Before you put that coveted cell phone under the tree for your kids, here are some recent (and sobering) statistics to keep in mind about cyberbullies:
- Cyberbullying among teens is most common among current & former friends, not strangers.
- Girls are approximately twice as likely as boys to be both the victims and perpetrators of cyberbullying.
- Cyberbullying victims are 2 to 9 times more likely to consider committing suicide.
Most Dangerous Time of Day for Digital Devices
For parents looking to keep their kids safe and connected with smartphones, however, experts like Dr. Laura Choate say that the best safeguard against cyberbullies is one that many parents fail to heed: “Children who have devices in their bedrooms at night are at greater risk for negative psychological and behavioral outcomes than are kids who have limits,” says Choate, author of Swimming Upstream: Parenting Girls for Resilience in a Toxic Culture. “If your child has an Internet connected device with no supervision, it is as if he or she has all-night access to a world of material that he or she is not psychologically or cognitively prepared for. If you want to protect your child from the dangers of the Internet, this is an important step to take. Simply make it part of the deal… If you do this from the outset, it becomes an expected part of the family routine.”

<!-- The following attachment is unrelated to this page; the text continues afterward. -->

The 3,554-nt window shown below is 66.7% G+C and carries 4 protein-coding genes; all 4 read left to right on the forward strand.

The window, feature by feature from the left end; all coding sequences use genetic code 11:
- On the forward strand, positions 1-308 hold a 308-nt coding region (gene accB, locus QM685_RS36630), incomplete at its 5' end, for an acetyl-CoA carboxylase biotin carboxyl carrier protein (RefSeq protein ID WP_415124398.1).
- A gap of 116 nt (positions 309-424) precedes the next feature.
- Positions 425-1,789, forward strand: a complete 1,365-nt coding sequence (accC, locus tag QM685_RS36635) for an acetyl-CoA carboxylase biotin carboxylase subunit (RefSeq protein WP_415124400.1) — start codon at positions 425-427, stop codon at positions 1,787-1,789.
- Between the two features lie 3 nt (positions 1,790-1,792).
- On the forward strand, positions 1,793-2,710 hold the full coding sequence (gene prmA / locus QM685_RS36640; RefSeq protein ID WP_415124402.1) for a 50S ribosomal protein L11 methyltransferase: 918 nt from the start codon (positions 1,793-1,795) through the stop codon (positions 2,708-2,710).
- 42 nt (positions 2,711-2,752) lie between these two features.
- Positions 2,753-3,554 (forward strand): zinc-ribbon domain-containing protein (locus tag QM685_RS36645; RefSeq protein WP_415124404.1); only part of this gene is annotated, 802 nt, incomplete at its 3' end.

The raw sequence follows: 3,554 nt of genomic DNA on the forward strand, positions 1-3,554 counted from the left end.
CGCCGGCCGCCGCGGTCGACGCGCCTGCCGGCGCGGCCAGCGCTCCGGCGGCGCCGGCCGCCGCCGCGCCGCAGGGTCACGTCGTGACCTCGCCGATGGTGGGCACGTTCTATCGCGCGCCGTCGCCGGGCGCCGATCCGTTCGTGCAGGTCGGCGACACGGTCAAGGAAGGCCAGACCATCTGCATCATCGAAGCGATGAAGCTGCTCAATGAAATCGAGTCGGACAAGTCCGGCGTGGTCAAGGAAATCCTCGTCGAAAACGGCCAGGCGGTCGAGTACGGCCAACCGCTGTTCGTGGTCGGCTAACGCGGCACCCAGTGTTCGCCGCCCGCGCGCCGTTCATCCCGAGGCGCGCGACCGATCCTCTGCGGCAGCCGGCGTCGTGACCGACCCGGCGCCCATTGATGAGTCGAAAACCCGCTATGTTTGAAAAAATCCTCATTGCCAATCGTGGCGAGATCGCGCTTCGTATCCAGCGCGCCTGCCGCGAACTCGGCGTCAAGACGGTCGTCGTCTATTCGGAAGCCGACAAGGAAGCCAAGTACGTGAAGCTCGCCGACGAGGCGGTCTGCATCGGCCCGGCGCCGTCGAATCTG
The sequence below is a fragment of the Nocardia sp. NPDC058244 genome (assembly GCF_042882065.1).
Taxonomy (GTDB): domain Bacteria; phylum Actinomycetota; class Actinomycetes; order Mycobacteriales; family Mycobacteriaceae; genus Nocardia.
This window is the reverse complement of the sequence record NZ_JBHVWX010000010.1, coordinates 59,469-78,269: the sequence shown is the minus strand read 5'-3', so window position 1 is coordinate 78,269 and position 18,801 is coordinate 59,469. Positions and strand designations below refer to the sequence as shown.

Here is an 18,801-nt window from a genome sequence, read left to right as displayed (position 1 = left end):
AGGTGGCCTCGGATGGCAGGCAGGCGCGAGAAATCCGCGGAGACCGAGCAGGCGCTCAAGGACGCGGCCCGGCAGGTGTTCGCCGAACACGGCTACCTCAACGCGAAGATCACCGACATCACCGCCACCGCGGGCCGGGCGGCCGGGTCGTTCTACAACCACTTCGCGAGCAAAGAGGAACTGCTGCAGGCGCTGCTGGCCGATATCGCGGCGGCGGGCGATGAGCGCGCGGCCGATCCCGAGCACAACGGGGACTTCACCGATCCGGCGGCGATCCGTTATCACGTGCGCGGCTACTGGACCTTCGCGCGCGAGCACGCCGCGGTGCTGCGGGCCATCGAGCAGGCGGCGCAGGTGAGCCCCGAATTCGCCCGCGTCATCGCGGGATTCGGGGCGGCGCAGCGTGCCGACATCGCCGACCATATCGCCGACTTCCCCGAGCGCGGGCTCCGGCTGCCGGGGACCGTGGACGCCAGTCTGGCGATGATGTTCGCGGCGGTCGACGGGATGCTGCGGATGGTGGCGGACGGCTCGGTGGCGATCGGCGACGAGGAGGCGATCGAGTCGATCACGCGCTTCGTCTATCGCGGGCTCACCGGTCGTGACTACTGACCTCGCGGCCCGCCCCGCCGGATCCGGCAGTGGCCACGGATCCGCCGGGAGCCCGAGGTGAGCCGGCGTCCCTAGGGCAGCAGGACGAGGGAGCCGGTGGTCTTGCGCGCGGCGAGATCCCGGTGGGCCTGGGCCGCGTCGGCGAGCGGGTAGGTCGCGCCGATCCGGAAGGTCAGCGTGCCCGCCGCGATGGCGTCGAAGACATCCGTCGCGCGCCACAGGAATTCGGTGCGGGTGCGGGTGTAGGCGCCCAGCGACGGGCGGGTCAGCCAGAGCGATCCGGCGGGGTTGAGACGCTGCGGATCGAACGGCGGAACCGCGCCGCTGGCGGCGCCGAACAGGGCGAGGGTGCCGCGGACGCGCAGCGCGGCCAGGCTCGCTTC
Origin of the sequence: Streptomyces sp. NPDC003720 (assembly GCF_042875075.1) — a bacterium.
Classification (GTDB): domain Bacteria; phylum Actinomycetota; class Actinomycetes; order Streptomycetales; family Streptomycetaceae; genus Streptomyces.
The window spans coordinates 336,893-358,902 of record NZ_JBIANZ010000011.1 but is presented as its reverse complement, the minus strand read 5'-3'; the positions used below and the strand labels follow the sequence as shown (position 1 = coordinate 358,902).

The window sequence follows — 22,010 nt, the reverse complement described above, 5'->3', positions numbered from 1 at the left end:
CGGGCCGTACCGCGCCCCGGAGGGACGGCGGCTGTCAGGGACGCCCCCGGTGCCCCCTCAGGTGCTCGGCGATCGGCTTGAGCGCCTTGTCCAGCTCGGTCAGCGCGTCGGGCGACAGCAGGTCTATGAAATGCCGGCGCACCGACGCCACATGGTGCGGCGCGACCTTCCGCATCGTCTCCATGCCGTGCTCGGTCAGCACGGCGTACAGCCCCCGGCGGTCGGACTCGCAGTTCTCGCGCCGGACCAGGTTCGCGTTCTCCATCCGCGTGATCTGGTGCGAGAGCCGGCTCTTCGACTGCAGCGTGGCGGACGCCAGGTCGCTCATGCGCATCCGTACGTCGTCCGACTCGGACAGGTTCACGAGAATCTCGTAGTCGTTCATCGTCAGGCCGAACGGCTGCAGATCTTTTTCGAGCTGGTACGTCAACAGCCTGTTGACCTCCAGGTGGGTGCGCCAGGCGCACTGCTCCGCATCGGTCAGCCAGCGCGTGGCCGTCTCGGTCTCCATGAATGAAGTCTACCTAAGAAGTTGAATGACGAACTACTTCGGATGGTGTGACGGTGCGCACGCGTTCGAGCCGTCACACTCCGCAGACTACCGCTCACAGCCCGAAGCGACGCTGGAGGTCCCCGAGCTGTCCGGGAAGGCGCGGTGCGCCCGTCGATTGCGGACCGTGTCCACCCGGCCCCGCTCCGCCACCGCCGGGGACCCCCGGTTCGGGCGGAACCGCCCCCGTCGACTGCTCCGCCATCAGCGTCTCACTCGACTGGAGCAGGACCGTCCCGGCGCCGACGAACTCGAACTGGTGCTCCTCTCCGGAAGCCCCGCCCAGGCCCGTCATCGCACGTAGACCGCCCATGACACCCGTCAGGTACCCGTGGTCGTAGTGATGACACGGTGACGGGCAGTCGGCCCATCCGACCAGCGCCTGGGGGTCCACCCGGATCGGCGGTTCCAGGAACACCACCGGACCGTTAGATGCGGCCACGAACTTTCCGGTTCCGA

Who Is at Risk To Become a Victim Cyberbullying?
Simply put, the more time your child is on a device, the greater the likelihood that they will become involved in cyberbullying. The best defense? Limit the amount of time they are on their devices. This is particularly true at night. According to a National Sleep Foundation study, almost three quarters of all US children sleep with at least one electronic device in their bedroom. Forty eight percent said they had disturbed sleep because of the urge to check phones even in the middle of the night. More than half the students said they never switched off their cell phones. Twenty-nine percent of all teens get less than 5 hours of sleep a night.
What Parents Need to Do
- Limit the amount of time your child is on a device. Research shows that teens who spend more than three hours per school day on social networks are 110% more likely to be a victim of cyberbullying compared to those who spend less time on social networks.
- Turn off all apps 1-2 hours before bed. Experts agree that blue-light emitting devices stimulate the brain and suppress the release of melatonin, the naturally occurring hormone needed for sleep.
- Create reasonable, predictable and consistent screen-time schedules with your kids and stick with them. Research shows that children and teens are far less likely to resist screen-time rules when they are consistently applied.